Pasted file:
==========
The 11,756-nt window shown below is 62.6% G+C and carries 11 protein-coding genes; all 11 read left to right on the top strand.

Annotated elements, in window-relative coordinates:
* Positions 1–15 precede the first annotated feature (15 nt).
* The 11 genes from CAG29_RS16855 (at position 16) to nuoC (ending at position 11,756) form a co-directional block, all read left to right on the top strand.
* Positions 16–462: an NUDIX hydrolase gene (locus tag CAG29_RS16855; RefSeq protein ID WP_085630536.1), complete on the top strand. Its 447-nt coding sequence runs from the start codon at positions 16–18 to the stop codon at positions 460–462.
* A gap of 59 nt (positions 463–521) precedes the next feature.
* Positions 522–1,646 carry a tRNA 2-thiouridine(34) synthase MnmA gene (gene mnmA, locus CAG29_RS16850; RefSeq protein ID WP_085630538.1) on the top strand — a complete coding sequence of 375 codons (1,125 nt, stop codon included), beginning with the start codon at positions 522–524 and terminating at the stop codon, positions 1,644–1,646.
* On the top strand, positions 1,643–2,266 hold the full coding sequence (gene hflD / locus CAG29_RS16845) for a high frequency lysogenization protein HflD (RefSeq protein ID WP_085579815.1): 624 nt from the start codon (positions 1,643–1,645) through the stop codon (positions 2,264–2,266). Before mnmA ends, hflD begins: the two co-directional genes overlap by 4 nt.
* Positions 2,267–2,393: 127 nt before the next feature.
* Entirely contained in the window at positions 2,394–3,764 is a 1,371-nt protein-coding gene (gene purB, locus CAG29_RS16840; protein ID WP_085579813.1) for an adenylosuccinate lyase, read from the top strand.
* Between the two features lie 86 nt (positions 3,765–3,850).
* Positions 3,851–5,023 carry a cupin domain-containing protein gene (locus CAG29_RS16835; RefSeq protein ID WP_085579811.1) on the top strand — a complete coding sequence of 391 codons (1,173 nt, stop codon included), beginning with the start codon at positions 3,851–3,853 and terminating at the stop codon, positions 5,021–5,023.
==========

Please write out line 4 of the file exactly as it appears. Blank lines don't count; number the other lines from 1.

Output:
* The 11 genes from CAG29_RS16855 (at position 16) to nuoC (ending at position 11,756) form a co-directional block, all read left to right on the top strand.